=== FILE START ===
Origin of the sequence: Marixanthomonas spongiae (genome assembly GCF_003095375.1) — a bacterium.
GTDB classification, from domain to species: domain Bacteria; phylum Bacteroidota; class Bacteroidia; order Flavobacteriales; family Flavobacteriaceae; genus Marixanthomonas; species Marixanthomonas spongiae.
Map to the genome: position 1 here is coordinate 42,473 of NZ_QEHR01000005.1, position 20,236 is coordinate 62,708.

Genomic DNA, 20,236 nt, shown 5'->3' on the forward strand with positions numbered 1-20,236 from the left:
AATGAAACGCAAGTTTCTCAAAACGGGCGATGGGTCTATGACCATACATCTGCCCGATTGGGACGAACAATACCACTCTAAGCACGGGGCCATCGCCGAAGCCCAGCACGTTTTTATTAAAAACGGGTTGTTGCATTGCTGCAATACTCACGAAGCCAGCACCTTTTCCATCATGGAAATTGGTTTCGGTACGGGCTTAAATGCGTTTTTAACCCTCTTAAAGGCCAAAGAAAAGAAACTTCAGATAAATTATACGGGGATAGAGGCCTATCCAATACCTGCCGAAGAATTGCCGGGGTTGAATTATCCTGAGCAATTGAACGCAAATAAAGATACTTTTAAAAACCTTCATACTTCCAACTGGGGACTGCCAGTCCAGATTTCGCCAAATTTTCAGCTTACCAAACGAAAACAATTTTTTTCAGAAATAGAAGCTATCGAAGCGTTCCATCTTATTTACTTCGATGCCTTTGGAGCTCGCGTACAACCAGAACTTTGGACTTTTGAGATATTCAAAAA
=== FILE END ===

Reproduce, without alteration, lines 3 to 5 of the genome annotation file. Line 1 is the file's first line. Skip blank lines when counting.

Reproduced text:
Map to the genome: position 1 here is coordinate 42,473 of NZ_QEHR01000005.1, position 20,236 is coordinate 62,708.

Genomic DNA, 20,236 nt, shown 5'->3' on the forward strand with positions numbered 1-20,236 from the left:
AATGAAACGCAAGTTTCTCAAAACGGGCGATGGGTCTATGACCATACATCTGCCCGATTGGGACGAACAATACCACTCTAAGCACGGGGCCATCGCCGAAGCCCAGCACGTTTTTATTAAAAACGGGTTGTTGCATTGCTGCAATACTCACGAAGCCAGCACCTTTTCCATCATGGAAATTGGTTTCGGTACGGGCTTAAATGCGTTTTTAACCCTCTTAAAGGCCAAAGAAAAGAAACTTCAGATAAATTATACGGGGATAGAGGCCTATCCAATACCTGCCGAAGAATTGCCGGGGTTGAATTATCCTGAGCAATTGAACGCAAATAAAGATACTTTTAAAAACCTTCATACTTCCAACTGGGGACTGCCAGTCCAGATTTCGCCAAATTTTCAGCTTACCAAACGAAAACAATTTTTTTCAGAAATAGAAGCTATCGAAGCGTTCCATCTTATTTACTTCGATGCCTTTGGAGCTCGCGTACAACCAGAACTTTGGACTTTTGAGATATTCAAAAA